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A Confession, a New Tag, & My 3rd Cousin (This Time It's Personal)

I have a confession to make: I am not a good blogger of my personal genealogy. It has become increasingly clear over the last several months. My personal genealogy blog is the most neglected of them all. I do work on my personal family history, to be sure, I just rarely want to blog about. On the other hand, I LOVE spending hours and hours in a cemetery, photographing tombstones, conducting research, and bringing you the stories behind those stones. Even though there have been lapses when my personal life took a front seat to cemetery research, this blog has been pretty darn consistent.

I have decided to interject a little bit of my family history into this Southern Graves blog. You will know these posts at a glance because the tag This Time It's Personal will always be included. I plan to migrate applicable posts from my personal genealogy blog to this blog, as I wrestle with the decision as to whether or not to even keep the other blog. These posts will be concentrated on the final days of a particular ancestor, as to not deviate from the theme of this blog. In these posts, however, you might see just as many obituaries and death certificates as you do tombstones. For that, I hope you don't mind.

For you lovely readers who visit strictly for the cemetery art and histories, please don't run away -- or worry. That will always be the main focus of this blog. As I said, a perfect day for me includes hours spent walking and photographing a peaceful and picturesque cemetery. And even the overgrown and neglected ones hold those characteristics for me.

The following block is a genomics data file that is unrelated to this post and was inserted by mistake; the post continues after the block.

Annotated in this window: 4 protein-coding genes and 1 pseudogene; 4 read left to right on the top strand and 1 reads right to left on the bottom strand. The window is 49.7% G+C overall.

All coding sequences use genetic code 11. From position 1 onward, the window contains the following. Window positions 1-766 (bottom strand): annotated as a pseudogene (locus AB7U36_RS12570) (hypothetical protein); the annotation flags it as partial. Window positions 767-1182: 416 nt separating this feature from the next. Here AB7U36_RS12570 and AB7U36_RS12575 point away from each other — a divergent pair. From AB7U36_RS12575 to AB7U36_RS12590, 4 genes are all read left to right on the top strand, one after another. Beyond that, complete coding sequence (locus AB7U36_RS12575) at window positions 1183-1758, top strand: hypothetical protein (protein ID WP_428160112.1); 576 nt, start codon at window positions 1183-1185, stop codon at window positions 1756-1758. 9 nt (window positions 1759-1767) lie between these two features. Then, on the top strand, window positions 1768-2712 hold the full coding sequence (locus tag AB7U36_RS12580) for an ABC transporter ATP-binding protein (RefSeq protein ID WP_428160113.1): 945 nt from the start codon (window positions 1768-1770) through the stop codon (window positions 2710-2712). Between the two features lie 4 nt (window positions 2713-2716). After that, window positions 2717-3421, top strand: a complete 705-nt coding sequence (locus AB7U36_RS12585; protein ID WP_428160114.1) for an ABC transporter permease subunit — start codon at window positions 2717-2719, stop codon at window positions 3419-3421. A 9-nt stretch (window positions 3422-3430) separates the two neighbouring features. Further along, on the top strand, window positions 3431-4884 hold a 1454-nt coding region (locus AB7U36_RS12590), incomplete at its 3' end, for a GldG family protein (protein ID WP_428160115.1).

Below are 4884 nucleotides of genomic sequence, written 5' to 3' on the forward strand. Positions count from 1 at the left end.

For my first This Time It's Personal post, I'd like to introduce you to a 3rd cousin. Originally posted last December on the Lincecum Lineage blog.

Sallie Caroline Matson, my 3rd cousin, was a daughter of James Vardeman Matson and Mary Lincecum. I have two birth years for Sallie. According to her death certificate, Sallie was born 24 February 1855 in Texas. According to her tombstone, however, her year of birth was 1856. Either way, she was just a young teenager when she married Mr. H. M. Lewis in December 1870. Widowed a couple decades later, Sallie spent about half of her life in Hubbard, Hill County, Texas. That is where she died 14 December 1924, less than a week before what would have been the 54th anniversary of her marriage.

The cause of Sallie's death was listed as Euremia. According to Wikipedia.org, uremia loosely describes the illness accompanying kidney failure, "in particular the nitrogenous waste products associated with the failure of this organ...Early symptoms include anorexia and lethargy, and late symptoms can include decreased mental acuity and coma. Other symptoms include fatigue, nausea, vomiting, cold, bone pain, itch, shortness of breath, and seizures."

Sallie was laid to rest in Fairview Cemetery at Hubbard.

Sarah Matson Lewis
1856 - 1924

(FindAGrave Memorial #11231900)

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The hand of the Lord came upon me and brought me out in the Spirit of the Lord, and set me down in the midst of the valley; and it was full of bones. Then He caused me to pass by them all around, and behold, there were very many in the open valley; and indeed they were very dry. And He said to me, "Son of man, can these bones live?"

So I answered, "O Lord God, You know."

Again He said to me, "Prophesy to these bones, and say to them, 'O dry bones, hear the word of the Lord!' Thus says the Lord God to these bones: 'Surely I will cause breath to enter into you, and you shall live...'" (Ezekiel 37:1-5, NKJV)